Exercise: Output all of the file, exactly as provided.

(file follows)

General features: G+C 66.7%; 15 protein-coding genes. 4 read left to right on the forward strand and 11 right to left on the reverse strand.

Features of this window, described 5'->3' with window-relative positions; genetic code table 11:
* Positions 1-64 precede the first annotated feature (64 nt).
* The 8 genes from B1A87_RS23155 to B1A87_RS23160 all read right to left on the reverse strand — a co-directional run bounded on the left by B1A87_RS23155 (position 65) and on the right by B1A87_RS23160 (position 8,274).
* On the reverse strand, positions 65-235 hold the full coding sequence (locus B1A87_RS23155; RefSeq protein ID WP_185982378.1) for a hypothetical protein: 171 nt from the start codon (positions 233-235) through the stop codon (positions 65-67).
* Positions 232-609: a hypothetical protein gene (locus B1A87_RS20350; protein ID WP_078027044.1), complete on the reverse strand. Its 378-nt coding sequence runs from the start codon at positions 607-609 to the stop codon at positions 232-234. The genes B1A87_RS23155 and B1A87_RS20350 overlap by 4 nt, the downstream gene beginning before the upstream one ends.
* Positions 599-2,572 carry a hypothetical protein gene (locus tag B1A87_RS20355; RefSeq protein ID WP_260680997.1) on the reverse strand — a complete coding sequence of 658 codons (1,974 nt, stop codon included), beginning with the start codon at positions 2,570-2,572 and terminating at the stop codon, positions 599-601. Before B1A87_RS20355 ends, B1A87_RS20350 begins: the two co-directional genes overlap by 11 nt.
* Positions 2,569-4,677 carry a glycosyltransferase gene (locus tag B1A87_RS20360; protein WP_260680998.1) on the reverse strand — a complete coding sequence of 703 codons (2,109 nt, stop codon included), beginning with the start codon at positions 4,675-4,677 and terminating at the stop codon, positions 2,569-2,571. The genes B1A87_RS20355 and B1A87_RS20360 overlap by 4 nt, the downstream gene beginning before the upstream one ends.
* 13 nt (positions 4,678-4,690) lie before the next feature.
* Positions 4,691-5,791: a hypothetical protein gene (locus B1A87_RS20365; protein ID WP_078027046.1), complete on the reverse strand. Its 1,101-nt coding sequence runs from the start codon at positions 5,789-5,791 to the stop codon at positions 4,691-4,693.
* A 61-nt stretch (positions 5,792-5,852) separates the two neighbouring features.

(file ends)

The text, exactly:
General features: G+C 66.7%; 15 protein-coding genes. 4 read left to right on the forward strand and 11 right to left on the reverse strand.

Features of this window, described 5'->3' with window-relative positions; genetic code table 11:
* Positions 1-64 precede the first annotated feature (64 nt).
* The 8 genes from B1A87_RS23155 to B1A87_RS23160 all read right to left on the reverse strand — a co-directional run bounded on the left by B1A87_RS23155 (position 65) and on the right by B1A87_RS23160 (position 8,274).
* On the reverse strand, positions 65-235 hold the full coding sequence (locus B1A87_RS23155; RefSeq protein ID WP_185982378.1) for a hypothetical protein: 171 nt from the start codon (positions 233-235) through the stop codon (positions 65-67).
* Positions 232-609: a hypothetical protein gene (locus B1A87_RS20350; protein ID WP_078027044.1), complete on the reverse strand. Its 378-nt coding sequence runs from the start codon at positions 607-609 to the stop codon at positions 232-234. The genes B1A87_RS23155 and B1A87_RS20350 overlap by 4 nt, the downstream gene beginning before the upstream one ends.
* Positions 599-2,572 carry a hypothetical protein gene (locus tag B1A87_RS20355; RefSeq protein ID WP_260680997.1) on the reverse strand — a complete coding sequence of 658 codons (1,974 nt, stop codon included), beginning with the start codon at positions 2,570-2,572 and terminating at the stop codon, positions 599-601. Before B1A87_RS20355 ends, B1A87_RS20350 begins: the two co-directional genes overlap by 11 nt.
* Positions 2,569-4,677 carry a glycosyltransferase gene (locus tag B1A87_RS20360; protein WP_260680998.1) on the reverse strand — a complete coding sequence of 703 codons (2,109 nt, stop codon included), beginning with the start codon at positions 4,675-4,677 and terminating at the stop codon, positions 2,569-2,571. The genes B1A87_RS20355 and B1A87_RS20360 overlap by 4 nt, the downstream gene beginning before the upstream one ends.
* 13 nt (positions 4,678-4,690) lie before the next feature.
* Positions 4,691-5,791: a hypothetical protein gene (locus B1A87_RS20365; protein ID WP_078027046.1), complete on the reverse strand. Its 1,101-nt coding sequence runs from the start codon at positions 5,789-5,791 to the stop codon at positions 4,691-4,693.
* A 61-nt stretch (positions 5,792-5,852) separates the two neighbouring features.